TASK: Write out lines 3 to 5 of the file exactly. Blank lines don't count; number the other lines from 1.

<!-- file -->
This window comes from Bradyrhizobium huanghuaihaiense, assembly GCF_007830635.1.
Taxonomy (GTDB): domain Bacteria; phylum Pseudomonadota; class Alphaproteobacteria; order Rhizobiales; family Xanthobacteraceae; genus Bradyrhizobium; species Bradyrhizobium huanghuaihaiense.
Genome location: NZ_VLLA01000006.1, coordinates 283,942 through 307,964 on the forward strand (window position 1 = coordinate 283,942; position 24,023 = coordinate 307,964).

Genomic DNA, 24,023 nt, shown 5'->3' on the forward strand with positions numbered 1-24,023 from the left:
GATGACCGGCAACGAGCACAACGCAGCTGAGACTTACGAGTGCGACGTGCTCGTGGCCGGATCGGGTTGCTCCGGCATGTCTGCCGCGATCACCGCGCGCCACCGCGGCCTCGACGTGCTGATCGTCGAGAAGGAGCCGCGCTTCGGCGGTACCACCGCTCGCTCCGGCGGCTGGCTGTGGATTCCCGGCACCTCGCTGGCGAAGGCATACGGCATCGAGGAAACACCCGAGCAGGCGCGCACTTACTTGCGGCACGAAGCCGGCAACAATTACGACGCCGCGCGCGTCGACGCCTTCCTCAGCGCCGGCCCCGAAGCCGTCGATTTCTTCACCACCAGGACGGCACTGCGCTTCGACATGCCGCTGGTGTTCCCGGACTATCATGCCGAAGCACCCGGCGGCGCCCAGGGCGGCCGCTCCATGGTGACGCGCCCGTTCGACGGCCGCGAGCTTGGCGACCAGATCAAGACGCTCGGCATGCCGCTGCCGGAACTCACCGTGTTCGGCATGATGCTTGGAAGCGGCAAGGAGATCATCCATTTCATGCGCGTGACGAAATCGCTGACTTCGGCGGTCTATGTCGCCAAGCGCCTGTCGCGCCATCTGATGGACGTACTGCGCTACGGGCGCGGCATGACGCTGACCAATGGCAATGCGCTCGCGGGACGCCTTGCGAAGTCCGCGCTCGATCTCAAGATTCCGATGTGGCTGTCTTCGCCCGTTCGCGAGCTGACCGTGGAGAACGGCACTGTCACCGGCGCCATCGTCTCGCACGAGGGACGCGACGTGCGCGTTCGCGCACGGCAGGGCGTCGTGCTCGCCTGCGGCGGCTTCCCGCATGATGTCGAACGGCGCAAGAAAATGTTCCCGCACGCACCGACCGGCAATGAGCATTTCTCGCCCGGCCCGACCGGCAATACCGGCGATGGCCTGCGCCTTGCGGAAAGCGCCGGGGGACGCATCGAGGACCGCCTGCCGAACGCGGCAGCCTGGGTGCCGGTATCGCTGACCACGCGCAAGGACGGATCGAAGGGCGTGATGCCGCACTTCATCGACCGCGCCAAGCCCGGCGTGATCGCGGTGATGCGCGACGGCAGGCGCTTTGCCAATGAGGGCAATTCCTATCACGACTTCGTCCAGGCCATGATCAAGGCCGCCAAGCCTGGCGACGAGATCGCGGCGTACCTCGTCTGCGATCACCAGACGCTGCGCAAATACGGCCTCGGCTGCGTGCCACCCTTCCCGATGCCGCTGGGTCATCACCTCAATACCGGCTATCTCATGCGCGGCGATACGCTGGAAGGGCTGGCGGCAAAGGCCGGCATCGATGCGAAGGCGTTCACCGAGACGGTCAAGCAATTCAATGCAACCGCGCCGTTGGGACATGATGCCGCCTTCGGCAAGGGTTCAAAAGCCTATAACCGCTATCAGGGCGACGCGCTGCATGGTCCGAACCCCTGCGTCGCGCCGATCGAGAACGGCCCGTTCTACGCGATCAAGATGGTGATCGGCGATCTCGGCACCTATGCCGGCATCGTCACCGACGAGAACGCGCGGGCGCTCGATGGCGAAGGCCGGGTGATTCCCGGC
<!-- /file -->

Genome location: NZ_VLLA01000006.1, coordinates 283,942 through 307,964 on the forward strand (window position 1 = coordinate 283,942; position 24,023 = coordinate 307,964).

Genomic DNA, 24,023 nt, shown 5'->3' on the forward strand with positions numbered 1-24,023 from the left:
GATGACCGGCAACGAGCACAACGCAGCTGAGACTTACGAGTGCGACGTGCTCGTGGCCGGATCGGGTTGCTCCGGCATGTCTGCCGCGATCACCGCGCGCCACCGCGGCCTCGACGTGCTGATCGTCGAGAAGGAGCCGCGCTTCGGCGGTACCACCGCTCGCTCCGGCGGCTGGCTGTGGATTCCCGGCACCTCGCTGGCGAAGGCATACGGCATCGAGGAAACACCCGAGCAGGCGCGCACTTACTTGCGGCACGAAGCCGGCAACAATTACGACGCCGCGCGCGTCGACGCCTTCCTCAGCGCCGGCCCCGAAGCCGTCGATTTCTTCACCACCAGGACGGCACTGCGCTTCGACATGCCGCTGGTGTTCCCGGACTATCATGCCGAAGCACCCGGCGGCGCCCAGGGCGGCCGCTCCATGGTGACGCGCCCGTTCGACGGCCGCGAGCTTGGCGACCAGATCAAGACGCTCGGCATGCCGCTGCCGGAACTCACCGTGTTCGGCATGATGCTTGGAAGCGGCAAGGAGATCATCCATTTCATGCGCGTGACGAAATCGCTGACTTCGGCGGTCTATGTCGCCAAGCGCCTGTCGCGCCATCTGATGGACGTACTGCGCTACGGGCGCGGCATGACGCTGACCAATGGCAATGCGCTCGCGGGACGCCTTGCGAAGTCCGCGCTCGATCTCAAGATTCCGATGTGGCTGTCTTCGCCCGTTCGCGAGCTGACCGTGGAGAACGGCACTGTCACCGGCGCCATCGTCTCGCACGAGGGACGCGACGTGCGCGTTCGCGCACGGCAGGGCGTCGTGCTCGCCTGCGGCGGCTTCCCGCATGATGTCGAACGGCGCAAGAAAATGTTCCCGCACGCACCGACCGGCAATGAGCATTTCTCGCCCGGCCCGACCGGCAATACCGGCGATGGCCTGCGCCTTGCGGAAAGCGCCGGGGGACGCATCGAGGACCGCCTGCCGAACGCGGCAGCCTGGGTGCCGGTATCGCTGACCACGCGCAAGGACGGATCGAAGGGCGTGATGCCGCACTTCATCGACCGCGCCAAGCCCGGCGTGATCGCGGTGATGCGCGACGGCAGGCGCTTTGCCAATGAGGGCAATTCCTATCACGACTTCGTCCAGGCCATGATCAAGGCCGCCAAGCCTGGCGACGAGATCGCGGCGTACCTCGTCTGCGATCACCAGACGCTGCGCAAATACGGCCTCGGCTGCGTGCCACCCTTCCCGATGCCGCTGGGTCATCACCTCAATACCGGCTATCTCATGCGCGGCGATACGCTGGAAGGGCTGGCGGCAAAGGCCGGCATCGATGCGAAGGCGTTCACCGAGACGGTCAAGCAATTCAATGCAACCGCGCCGTTGGGACATGATGCCGCCTTCGGCAAGGGTTCAAAAGCCTATAACCGCTATCAGGGCGACGCGCTGCATGGTCCGAACCCCTGCGTCGCGCCGATCGAGAACGGCCCGTTCTACGCGATCAAGATGGTGATCGGCGATCTCGGCACCTATGCCGGCATCGTCACCGACGAGAACGCGCGGGCGCTCGATGGCGAAGGCCGGGTGATTCCCGGC